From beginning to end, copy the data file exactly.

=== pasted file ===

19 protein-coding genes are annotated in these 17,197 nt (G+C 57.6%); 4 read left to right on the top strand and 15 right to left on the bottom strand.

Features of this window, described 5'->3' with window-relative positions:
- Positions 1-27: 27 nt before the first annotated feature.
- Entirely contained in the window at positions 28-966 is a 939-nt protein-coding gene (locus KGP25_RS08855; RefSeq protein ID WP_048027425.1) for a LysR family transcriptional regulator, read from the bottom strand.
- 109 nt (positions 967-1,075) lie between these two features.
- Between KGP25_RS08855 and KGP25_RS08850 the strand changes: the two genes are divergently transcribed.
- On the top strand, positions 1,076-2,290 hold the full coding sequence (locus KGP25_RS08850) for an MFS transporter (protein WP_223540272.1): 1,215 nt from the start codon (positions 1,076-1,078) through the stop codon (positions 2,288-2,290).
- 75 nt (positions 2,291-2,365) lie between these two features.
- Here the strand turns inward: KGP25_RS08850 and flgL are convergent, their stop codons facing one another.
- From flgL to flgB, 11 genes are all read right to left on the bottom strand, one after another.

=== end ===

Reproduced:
19 protein-coding genes are annotated in these 17,197 nt (G+C 57.6%); 4 read left to right on the top strand and 15 right to left on the bottom strand.

Features of this window, described 5'->3' with window-relative positions:
- Positions 1-27: 27 nt before the first annotated feature.
- Entirely contained in the window at positions 28-966 is a 939-nt protein-coding gene (locus KGP25_RS08855; RefSeq protein ID WP_048027425.1) for a LysR family transcriptional regulator, read from the bottom strand.
- 109 nt (positions 967-1,075) lie between these two features.
- Between KGP25_RS08855 and KGP25_RS08850 the strand changes: the two genes are divergently transcribed.
- On the top strand, positions 1,076-2,290 hold the full coding sequence (locus KGP25_RS08850) for an MFS transporter (protein WP_223540272.1): 1,215 nt from the start codon (positions 1,076-1,078) through the stop codon (positions 2,288-2,290).
- 75 nt (positions 2,291-2,365) lie between these two features.
- Here the strand turns inward: KGP25_RS08850 and flgL are convergent, their stop codons facing one another.
- From flgL to flgB, 11 genes are all read right to left on the bottom strand, one after another.